Friday, November 21, 2014

Deja Vu


If more people read this blog, I would lose more games. As it is, my opponent in the following game missed out on a chance to spring an interesting trap on me. (No, I'm not going to call it the "Kennedy Defense in the Semi-Italian Jerome Gambit".)

perrypawnpusher - Entangle
blitz, FICS, 2014

1.e4 e5 2.Nf3 Nc6 3.Bc4 h6


The Semi-Italian Opening.

4.0-0 Bc5 5.Bxf7+ 

The Semi-Italian Jerome Gambit.

5...Kxf7 6.Nxe5+ Nxe5 7.Qh5+ g6 8.Qxe5 



The addition of ...h7-h6 and 0-0 to the regular Jerome Gambit position renders 8...d6, as in the Blackburne Defense, and 8...Qe7, as in Whistler's Defense, ineffective.

As discussed in "I have a win, but it will take time..." and "By the Numbers", Black's best move now is 8...Bf8!? (introduced in these blog pages 4 1/2 years ago), as 9.Qxh8 would then be an error because the Queen would be trapped, and ultimately won, with 9...Bg7.

The Database has yet to see one example of this defense.

8...Nf6 

Black rightfully does not want to lose the Rook, but this move returns the second sacrificed piece.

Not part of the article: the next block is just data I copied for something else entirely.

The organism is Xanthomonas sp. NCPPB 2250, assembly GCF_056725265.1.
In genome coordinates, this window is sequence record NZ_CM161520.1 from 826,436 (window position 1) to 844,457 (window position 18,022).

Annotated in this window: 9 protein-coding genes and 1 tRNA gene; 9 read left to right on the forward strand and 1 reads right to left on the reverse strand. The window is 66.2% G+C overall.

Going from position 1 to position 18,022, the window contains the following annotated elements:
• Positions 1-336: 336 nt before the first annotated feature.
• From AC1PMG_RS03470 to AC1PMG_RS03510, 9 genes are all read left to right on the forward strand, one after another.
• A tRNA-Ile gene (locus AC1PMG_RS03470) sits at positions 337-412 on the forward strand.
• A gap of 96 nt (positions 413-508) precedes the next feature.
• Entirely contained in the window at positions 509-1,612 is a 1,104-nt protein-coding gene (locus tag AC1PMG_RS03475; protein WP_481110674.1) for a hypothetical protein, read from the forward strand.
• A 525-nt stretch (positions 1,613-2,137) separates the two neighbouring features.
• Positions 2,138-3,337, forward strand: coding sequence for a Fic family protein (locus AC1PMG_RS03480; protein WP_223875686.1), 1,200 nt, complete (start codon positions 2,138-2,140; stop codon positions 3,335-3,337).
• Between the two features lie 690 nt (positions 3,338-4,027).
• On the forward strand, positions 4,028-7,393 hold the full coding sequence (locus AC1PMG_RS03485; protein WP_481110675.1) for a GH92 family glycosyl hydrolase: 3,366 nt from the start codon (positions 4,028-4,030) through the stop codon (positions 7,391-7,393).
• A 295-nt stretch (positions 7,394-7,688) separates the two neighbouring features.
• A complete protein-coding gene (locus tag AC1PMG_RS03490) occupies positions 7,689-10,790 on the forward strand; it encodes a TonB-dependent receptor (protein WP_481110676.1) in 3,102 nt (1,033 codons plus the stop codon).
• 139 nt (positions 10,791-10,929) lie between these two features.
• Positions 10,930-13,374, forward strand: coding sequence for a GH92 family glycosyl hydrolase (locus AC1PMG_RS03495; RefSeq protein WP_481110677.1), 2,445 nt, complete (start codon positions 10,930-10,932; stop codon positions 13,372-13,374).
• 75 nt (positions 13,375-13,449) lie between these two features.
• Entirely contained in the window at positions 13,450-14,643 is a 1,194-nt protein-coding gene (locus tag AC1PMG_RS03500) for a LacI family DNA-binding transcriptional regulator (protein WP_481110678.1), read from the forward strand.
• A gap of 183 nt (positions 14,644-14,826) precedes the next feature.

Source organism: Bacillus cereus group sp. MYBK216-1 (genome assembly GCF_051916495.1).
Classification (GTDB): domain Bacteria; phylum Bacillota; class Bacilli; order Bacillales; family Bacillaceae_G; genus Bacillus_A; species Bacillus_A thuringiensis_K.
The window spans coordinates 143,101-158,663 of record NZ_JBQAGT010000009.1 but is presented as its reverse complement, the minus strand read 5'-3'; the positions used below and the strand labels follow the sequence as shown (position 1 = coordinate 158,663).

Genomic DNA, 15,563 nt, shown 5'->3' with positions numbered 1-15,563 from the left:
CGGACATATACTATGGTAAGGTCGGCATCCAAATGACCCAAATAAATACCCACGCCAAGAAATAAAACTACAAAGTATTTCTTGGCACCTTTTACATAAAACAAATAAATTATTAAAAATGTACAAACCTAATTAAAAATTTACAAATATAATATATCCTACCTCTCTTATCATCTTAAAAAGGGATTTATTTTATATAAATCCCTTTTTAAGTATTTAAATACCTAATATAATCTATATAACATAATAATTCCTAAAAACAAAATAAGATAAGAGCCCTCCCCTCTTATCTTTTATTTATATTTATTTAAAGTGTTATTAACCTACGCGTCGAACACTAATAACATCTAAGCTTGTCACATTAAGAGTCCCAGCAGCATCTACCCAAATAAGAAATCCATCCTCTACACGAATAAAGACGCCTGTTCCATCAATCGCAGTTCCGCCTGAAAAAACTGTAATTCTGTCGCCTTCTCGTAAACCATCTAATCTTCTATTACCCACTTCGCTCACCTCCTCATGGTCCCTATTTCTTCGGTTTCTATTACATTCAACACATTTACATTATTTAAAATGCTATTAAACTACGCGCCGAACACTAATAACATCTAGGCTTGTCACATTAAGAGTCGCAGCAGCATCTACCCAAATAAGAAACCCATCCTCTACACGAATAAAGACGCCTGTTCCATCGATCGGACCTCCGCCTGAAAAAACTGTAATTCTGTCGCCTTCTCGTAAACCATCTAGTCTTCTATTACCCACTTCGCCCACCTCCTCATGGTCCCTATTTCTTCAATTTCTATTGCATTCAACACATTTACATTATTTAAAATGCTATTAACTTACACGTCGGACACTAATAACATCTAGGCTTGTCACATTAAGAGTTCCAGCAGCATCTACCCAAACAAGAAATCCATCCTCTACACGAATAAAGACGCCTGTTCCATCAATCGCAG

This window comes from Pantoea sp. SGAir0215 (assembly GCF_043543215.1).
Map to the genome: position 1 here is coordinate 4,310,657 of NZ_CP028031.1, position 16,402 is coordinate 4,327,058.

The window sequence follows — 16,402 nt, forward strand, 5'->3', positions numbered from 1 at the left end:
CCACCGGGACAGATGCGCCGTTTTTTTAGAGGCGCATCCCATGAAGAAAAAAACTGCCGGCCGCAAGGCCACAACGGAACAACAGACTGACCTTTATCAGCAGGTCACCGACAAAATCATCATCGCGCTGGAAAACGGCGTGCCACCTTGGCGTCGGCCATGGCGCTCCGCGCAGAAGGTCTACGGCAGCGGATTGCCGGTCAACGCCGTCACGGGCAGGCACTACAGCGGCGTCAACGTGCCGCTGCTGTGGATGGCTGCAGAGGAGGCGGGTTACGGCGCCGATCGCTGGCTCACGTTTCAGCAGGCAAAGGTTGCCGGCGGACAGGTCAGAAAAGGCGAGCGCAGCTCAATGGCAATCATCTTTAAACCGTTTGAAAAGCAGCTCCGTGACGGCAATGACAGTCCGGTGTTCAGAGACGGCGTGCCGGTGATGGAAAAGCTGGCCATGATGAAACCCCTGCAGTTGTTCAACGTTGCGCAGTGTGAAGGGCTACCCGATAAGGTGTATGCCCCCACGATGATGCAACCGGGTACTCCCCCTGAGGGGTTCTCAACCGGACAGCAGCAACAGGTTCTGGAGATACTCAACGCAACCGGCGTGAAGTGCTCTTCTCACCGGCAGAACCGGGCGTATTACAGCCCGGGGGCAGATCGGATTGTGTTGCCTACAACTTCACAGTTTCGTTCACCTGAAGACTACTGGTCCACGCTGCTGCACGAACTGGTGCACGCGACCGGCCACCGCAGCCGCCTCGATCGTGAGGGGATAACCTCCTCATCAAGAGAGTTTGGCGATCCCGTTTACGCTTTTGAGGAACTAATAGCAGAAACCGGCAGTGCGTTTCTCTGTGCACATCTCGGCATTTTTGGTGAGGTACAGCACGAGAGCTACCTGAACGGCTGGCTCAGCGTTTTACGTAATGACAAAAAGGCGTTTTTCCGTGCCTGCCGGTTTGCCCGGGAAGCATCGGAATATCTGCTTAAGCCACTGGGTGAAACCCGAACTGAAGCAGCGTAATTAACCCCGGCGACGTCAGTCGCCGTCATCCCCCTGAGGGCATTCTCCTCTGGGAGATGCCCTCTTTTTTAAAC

9.Qxc5 d6 10.Qe3 Re8 

Or 10...Ng4 as in perrypawnpusher - islanderchess, blitz, FICS, 2008 (1-0, 46); or 10...Qe8 as in perrypawnpusher - wadada, blitz, FICS, 2009 (1-0, 19).

11.d3 b6 12.Nc3

White could have played 12.Qxh6, but the h-file is not the one that I want opened.

12...g5 13.f4

See?

13...Kg8 14.fxg5 Ng4 15.Qf4 Rf8 16.Qxf8+ Qxf8 17.Rxf8+ Kxf8 18.gxh6

Not only is Black down a handful of pawns, he is running short on time on the clock.

18...c6 19.h3 Nf6 20.Bg5 Nd7 21.Rf1+ Kg8 22.Be7 d5 23.exd5 cxd5 24.Nxd5 Ne5 Black resigned



I had plenty of time left on my clock, and when I sunk into a think to work out my next few moves, my opponent gave up the ghost.

Wednesday, November 19, 2014

Black is Better - Until He is Worse


Behind the following game is a lot of experience that each player has had in the Jerome Gambit and similar lines. My opponent shows that he has learned his lessons well. Only a couple of late slips deprive him of the benefits of this knowledge.

perrypawnpusher - JohnGHughes

blitz, FICS, 2014

1.e4 e5 2.Nf3 Nc6 3.Bc4 h6



The Semi-Italian Opening.


Twice last year my opponent played 3...Na5 and was stung hard by 4.Bxf7+ - in Bholashankar - JohnGHughes, FICS, 2013 (1-0, 9) and dentistkbz - JohnGHughes, FICS, 2013 (1-0, 10).